Bitcoin's Jewish Whiz Kid

Charlie Shrem Went From Flatbush Yeshiva to Global Marts

Instant Rise, Instant Fall: Charlie Shrem became quickly wealthy through Bitcoin, but it might also prove his downfall.
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Instant Rise, Instant Fall: Charlie Shrem became quickly wealthy through Bitcoin, but it might also prove his downfall.

By Michael Kaminer

Published February 23, 2014, issue of February 28, 2014.
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Before the late-January arrest of Charlie Shrem, the yeshiva-educated mastermind behind the online commerce site BitInstant, I hadn’t made a Jewish connection with Bitcoin. A digital currency that’s not regulated or backed by any government or central bank, and whose value depends on demand, Bitcoin has been all over the business and technology pages, but has barely been seen in Jewish media.

Its most public faces have been promoters like Cameron and Tyler Winklevoss, the uber-goyish twins played by Armie Hammer in the 2010 film “The Social Network.” The pair invested $1.5 million in Shrem’s business last year, and got more press than he did.

But after money-laundering charges made Shrem front-page news, the lid came off the insular, little-understood Bitcoin world. And it turns out that like many speculative financial enterprises throughout history, some of its major players are Jewish.

In fact, Israel has emerged as a center of the Bitcoin universe — a development that didn’t generate much attention until Shrem’s arraignment. The potential of a peer-to-peer currency such as Bitcoin (rather than state-run currencies) has prompted dozens of startups to try to make interfaces to “allow the currency to be used in almost any kind of transaction — from buying shoes to sending remittances or issuing company stock,” Reuters reported in January.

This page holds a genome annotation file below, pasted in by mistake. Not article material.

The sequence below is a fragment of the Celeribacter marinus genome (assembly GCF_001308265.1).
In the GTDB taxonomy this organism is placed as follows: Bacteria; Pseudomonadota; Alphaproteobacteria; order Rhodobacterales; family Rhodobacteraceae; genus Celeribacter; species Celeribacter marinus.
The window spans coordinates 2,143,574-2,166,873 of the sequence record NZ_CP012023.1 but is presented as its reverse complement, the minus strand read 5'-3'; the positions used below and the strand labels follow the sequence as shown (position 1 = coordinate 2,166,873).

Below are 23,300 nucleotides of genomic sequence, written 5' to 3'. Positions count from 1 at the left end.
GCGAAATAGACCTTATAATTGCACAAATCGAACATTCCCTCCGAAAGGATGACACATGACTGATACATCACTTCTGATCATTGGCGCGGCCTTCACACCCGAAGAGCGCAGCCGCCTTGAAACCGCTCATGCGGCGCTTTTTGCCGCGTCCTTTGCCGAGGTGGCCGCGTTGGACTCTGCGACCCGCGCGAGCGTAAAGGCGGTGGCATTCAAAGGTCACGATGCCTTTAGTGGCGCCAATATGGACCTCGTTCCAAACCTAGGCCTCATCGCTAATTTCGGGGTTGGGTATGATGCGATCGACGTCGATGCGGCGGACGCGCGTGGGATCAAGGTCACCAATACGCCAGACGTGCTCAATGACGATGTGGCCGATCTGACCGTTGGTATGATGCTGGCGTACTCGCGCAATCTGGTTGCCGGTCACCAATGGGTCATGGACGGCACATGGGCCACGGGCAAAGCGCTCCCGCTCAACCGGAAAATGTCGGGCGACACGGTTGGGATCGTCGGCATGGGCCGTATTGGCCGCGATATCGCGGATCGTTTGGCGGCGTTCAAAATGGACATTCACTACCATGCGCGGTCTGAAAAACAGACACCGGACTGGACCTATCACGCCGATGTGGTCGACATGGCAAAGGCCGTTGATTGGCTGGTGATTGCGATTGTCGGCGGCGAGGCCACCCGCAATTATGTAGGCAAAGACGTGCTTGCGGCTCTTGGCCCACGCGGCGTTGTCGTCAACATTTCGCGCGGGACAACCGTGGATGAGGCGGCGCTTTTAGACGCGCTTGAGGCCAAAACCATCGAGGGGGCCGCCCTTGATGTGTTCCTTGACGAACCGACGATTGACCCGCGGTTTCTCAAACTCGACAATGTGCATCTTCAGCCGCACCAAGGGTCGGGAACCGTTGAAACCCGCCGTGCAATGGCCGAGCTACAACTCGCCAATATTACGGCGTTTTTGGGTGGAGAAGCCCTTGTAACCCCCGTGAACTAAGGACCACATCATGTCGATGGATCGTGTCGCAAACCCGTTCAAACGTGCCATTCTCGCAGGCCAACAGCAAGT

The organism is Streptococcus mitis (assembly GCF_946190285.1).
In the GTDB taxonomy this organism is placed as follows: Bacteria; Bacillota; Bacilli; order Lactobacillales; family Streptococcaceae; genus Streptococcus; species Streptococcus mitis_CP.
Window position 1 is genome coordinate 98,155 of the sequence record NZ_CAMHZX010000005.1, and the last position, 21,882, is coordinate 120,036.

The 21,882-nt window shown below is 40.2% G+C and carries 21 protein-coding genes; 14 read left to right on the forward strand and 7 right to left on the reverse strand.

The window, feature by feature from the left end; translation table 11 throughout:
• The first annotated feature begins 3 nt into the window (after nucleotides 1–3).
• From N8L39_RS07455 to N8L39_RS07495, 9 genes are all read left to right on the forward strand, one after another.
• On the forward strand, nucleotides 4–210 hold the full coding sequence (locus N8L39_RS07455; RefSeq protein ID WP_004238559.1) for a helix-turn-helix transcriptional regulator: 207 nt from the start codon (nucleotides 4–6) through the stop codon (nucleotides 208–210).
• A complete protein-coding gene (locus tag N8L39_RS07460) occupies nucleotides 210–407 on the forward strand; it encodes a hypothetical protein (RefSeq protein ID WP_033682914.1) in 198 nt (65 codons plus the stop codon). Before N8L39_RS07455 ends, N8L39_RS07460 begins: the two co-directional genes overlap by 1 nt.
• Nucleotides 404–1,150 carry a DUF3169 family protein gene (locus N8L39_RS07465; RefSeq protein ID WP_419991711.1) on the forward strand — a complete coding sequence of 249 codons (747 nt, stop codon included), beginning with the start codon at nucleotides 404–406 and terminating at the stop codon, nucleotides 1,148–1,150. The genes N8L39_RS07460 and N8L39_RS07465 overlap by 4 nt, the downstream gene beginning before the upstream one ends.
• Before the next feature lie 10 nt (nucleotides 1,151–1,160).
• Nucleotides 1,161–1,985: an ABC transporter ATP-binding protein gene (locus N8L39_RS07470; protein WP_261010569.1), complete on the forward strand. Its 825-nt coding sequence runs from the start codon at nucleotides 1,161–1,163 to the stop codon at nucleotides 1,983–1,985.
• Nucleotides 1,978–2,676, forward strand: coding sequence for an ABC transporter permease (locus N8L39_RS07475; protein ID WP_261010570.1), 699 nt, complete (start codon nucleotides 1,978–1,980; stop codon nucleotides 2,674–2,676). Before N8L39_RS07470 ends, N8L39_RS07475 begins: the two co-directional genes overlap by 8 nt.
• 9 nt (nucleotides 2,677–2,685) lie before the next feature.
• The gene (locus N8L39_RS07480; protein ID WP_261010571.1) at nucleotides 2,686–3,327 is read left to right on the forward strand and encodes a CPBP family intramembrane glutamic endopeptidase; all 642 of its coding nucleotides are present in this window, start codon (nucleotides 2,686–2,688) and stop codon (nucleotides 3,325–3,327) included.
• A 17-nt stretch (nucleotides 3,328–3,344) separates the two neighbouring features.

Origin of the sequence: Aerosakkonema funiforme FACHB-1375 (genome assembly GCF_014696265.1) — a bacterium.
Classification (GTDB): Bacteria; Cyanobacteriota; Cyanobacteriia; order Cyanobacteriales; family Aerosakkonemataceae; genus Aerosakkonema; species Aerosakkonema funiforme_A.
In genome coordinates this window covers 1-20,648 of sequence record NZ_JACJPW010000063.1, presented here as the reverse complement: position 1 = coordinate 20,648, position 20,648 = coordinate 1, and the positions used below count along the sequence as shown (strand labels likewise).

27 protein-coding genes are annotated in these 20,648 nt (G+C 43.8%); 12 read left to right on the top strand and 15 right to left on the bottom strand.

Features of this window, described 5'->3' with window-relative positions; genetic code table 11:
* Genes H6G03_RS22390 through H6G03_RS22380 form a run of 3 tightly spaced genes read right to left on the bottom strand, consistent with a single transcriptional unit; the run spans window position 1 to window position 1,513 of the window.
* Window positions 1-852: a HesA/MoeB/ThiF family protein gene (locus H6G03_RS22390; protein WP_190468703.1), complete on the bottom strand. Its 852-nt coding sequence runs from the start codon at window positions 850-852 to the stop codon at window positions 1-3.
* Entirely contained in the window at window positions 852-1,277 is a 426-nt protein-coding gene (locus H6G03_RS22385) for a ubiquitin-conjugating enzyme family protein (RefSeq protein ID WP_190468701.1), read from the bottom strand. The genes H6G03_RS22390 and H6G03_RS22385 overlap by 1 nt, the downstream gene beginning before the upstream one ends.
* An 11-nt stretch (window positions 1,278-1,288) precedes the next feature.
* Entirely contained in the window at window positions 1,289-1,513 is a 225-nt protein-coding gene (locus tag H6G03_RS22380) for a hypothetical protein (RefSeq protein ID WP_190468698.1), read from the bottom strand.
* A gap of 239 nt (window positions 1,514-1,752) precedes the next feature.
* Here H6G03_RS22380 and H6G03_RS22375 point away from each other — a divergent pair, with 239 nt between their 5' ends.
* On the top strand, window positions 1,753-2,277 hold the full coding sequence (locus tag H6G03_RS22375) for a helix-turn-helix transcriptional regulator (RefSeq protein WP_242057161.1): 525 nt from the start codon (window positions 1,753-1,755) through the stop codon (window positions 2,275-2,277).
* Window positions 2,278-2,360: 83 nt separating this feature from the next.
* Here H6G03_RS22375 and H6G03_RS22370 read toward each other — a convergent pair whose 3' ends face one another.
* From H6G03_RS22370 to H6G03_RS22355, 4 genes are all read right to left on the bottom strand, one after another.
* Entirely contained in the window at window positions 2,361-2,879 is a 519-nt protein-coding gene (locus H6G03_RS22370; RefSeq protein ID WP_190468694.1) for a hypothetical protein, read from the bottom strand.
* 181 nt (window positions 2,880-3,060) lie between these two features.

At the Bitcoin Embassy in Tel Aviv, which is an open-source community, “developers are looking to build a new trading system based on the digital currency,” reported the International Business Times, which heralded Israel as “the next Bitcoin hotspot.”

On the list of Bitcoin hopefuls in the “startup nation” are GetReal Platforms, which is developing bitcoin mining equipment and was founded by alums of Israel’s military cyber-intelligence unit; mathematician Meni Rosenfeld, who also chairs the Israeli Bitcoin Association, is behind “colored coins,” which would allow bitcoins to bear a secondary value, such as equity in a company, IBTimes said; another Israeli firm, AppCoin, will soon roll out a global Bitcoin bazaar called Satoshi Marketplace.

“Satoshi” is Satoshi Nakamoto, the Japanese mathematician who supposedly founded Bitcoin in 2008. Many suspect that Nakamoto’s identity is an alias; even Bitcoin insiders don’t know where Nakamoto lives, or if he even exists.


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